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how to convert narrow string to wide string and vice versa?

i'm using VC++6 IDE
i know i could use macros like A2T, T2A,
but is there any way more decent way to do this?

Sep 7 '06 #1
4 17042
thinktwice wrote:
i'm using VC++6 IDE
i know i could use macros like A2T, T2A,
but is there any way more decent way to do this?
Look up std::ctype::widen and std::ctype::narrow in the <locale>
header.

Regards,
Bart.

Sep 7 '06 #2

Bart wrote:
thinktwice wrote:
i'm using VC++6 IDE
i know i could use macros like A2T, T2A,
but is there any way more decent way to do this?

Look up std::ctype::widen and std::ctype::narrow in the <locale>
header.
These may not be much good for Unicode or other variable width
encodings - depends on how you use the resultant strings.

It's a tricky thing to deal with. If you properly understand what you
mean by 'narrow' and 'wide' strings the solution should present itself.
If you're not sure what the string content means then you're unlikely
to find the right solution in a library because you won't know how to
use the functions or their results properly.
K

Sep 7 '06 #3
Kirit Sælensminde wrote:
Bart wrote:
>thinktwice wrote:
>>i'm using VC++6 IDE
i know i could use macros like A2T, T2A,
but is there any way more decent way to do this?
Look up std::ctype::widen and std::ctype::narrow in the <locale>
header.

These may not be much good for Unicode or other variable width
encodings - depends on how you use the resultant strings.

It's a tricky thing to deal with. If you properly understand what you
mean by 'narrow' and 'wide' strings the solution should present itself.
If you're not sure what the string content means then you're unlikely
to find the right solution in a library because you won't know how to
use the functions or their results properly.
well, if you just want a quick ugly hack, then personally i've sometimes
used:

wstring wide(L"some wide character string");
string narrow(wide.begin(), wide.end());

But this is a cleaving axe for microsurgery: It depends on wide having
equivalent encoding codepoints to the charset in string, which is only
really tru if wstrings are unicode, contain only ISO-8859-1 characters
(0-255), and normal character encoding is ISO-8859-1 or similar. (char
type, depends on platform).

I would actually be interested in seeing what the "clean" solution for
converting is when you have, say, Unicode in wchar_t's and whatever
encoding the locale specifies in char's (ISO-8859-1, or maybe
windows-1252) :)

//deice [deice at deice dot cjb dot net]
//Arne Pajunen
Sep 7 '06 #4

Arne 'deice' Pajunen wrote:
Kirit Sælensminde wrote:
Bart wrote:
thinktwice wrote:
i'm using VC++6 IDE
i know i could use macros like A2T, T2A,
but is there any way more decent way to do this?
Look up std::ctype::widen and std::ctype::narrow in the <locale>
header.
These may not be much good for Unicode or other variable width
encodings - depends on how you use the resultant strings.

It's a tricky thing to deal with. If you properly understand what you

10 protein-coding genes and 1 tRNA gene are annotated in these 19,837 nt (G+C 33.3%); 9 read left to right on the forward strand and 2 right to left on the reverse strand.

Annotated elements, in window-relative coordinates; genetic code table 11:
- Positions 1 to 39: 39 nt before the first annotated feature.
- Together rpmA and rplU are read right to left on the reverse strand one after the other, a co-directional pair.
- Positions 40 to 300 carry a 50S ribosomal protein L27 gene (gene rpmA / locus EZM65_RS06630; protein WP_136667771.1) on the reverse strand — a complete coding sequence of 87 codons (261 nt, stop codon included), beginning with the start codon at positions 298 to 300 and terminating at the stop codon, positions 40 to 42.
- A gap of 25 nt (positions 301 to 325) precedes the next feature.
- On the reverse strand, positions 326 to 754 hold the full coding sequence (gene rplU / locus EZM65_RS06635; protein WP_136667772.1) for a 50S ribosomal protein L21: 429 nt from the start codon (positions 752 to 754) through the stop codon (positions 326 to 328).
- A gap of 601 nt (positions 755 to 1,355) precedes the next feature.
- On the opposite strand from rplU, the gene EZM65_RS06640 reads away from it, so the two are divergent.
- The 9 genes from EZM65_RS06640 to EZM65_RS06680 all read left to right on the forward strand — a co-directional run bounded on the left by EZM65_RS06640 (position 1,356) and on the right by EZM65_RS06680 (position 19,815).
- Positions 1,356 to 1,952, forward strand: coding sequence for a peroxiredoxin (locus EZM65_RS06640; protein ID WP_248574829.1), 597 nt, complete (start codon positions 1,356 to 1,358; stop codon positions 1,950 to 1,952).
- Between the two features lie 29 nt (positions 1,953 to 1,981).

mean by 'narrow' and 'wide' strings the solution should present itself.
If you're not sure what the string content means then you're unlikely
to find the right solution in a library because you won't know how to
use the functions or their results properly.

well, if you just want a quick ugly hack, then personally i've sometimes
used:

wstring wide(L"some wide character string");
string narrow(wide.begin(), wide.end());

But this is a cleaving axe for microsurgery: It depends on wide having
equivalent encoding codepoints to the charset in string, which is only
really tru if wstrings are unicode, contain only ISO-8859-1 characters
(0-255), and normal character encoding is ISO-8859-1 or similar. (char
type, depends on platform).

I would actually be interested in seeing what the "clean" solution for
converting is when you have, say, Unicode in wchar_t's and whatever
encoding the locale specifies in char's (ISO-8859-1, or maybe
windows-1252) :)
The first step is to convert the UTF-16 (which is normal for wchar_t,
but I think there may be some platforms/compilers that use UTF-32) to
UTF-32. Then convert that down (often with a code table, but sometimes
algorithmically). Of course there's the open question of what to do
with characters that don't/can't map. In some applications you can use
a variety of character encodings (as distinct to character sets). For
example, if you're using ISO-8859-1 in XML/HTML you can use the forms
XML/HTML defines for this.

A full answer depends on what you are using the string for which is why
it's so hard to answer. For some things your solution is perfectly
valid - it's fine for the many parts of internet protocols which are
defined to use ASCII characters only.

For our framework we're looking at using ICU to do the conversions, but
haven't had much of a chance to play with it yet. As nearly 100% of the
interactions we do are through HTTP then we just use UTF-8 and that
solves nearly the whole problem. We have found it useful to define our
own std::wstring like class that uses UTF-32 as the single character
interface points (operator[] and at() etc.) but uses UTF-16 for
character sequences. Things like substr() use the correct position and
count based on the number of UTF-32 characters _not_ the number of
UTF-16 code points so applications can't chop in half some characters.
K

Sep 7 '06 #5

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